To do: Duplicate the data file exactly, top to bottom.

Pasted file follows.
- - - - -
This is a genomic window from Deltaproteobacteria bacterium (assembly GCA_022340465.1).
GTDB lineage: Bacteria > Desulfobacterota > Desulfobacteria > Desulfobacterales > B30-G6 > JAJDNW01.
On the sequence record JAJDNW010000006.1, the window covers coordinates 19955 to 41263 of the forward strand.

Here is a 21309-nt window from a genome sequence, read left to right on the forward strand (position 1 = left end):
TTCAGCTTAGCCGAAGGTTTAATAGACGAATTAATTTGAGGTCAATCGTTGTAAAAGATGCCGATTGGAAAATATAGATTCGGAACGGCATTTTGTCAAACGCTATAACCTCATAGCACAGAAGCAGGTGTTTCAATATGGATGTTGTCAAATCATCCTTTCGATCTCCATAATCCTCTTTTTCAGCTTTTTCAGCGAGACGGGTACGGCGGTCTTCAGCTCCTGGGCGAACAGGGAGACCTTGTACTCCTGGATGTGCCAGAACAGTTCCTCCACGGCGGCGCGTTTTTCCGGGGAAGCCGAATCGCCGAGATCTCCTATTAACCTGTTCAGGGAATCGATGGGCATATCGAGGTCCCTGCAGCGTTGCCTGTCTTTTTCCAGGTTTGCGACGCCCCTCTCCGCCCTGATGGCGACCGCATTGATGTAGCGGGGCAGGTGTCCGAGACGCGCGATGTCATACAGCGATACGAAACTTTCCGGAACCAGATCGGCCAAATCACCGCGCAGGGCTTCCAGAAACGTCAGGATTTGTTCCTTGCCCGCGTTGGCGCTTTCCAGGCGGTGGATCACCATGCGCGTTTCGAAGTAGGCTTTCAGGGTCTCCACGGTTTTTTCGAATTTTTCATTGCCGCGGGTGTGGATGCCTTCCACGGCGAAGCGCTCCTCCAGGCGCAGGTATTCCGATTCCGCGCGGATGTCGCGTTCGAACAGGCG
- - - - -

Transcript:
This is a genomic window from Deltaproteobacteria bacterium (assembly GCA_022340465.1).
GTDB lineage: Bacteria > Desulfobacterota > Desulfobacteria > Desulfobacterales > B30-G6 > JAJDNW01.
On the sequence record JAJDNW010000006.1, the window covers coordinates 19955 to 41263 of the forward strand.

Here is a 21309-nt window from a genome sequence, read left to right on the forward strand (position 1 = left end):
TTCAGCTTAGCCGAAGGTTTAATAGACGAATTAATTTGAGGTCAATCGTTGTAAAAGATGCCGATTGGAAAATATAGATTCGGAACGGCATTTTGTCAAACGCTATAACCTCATAGCACAGAAGCAGGTGTTTCAATATGGATGTTGTCAAATCATCCTTTCGATCTCCATAATCCTCTTTTTCAGCTTTTTCAGCGAGACGGGTACGGCGGTCTTCAGCTCCTGGGCGAACAGGGAGACCTTGTACTCCTGGATGTGCCAGAACAGTTCCTCCACGGCGGCGCGTTTTTCCGGGGAAGCCGAATCGCCGAGATCTCCTATTAACCTGTTCAGGGAATCGATGGGCATATCGAGGTCCCTGCAGCGTTGCCTGTCTTTTTCCAGGTTTGCGACGCCCCTCTCCGCCCTGATGGCGACCGCATTGATGTAGCGGGGCAGGTGTCCGAGACGCGCGATGTCATACAGCGATACGAAACTTTCCGGAACCAGATCGGCCAAATCACCGCGCAGGGCTTCCAGAAACGTCAGGATTTGTTCCTTGCCCGCGTTGGCGCTTTCCAGGCGGTGGATCACCATGCGCGTTTCGAAGTAGGCTTTCAGGGTCTCCACGGTTTTTTCGAATTTTTCATTGCCGCGGGTGTGGATGCCTTCCACGGCGAAGCGCTCCTCCAGGCGCAGGTATTCCGATTCCGCGCGGATGTCGCGTTCGAACAGGCG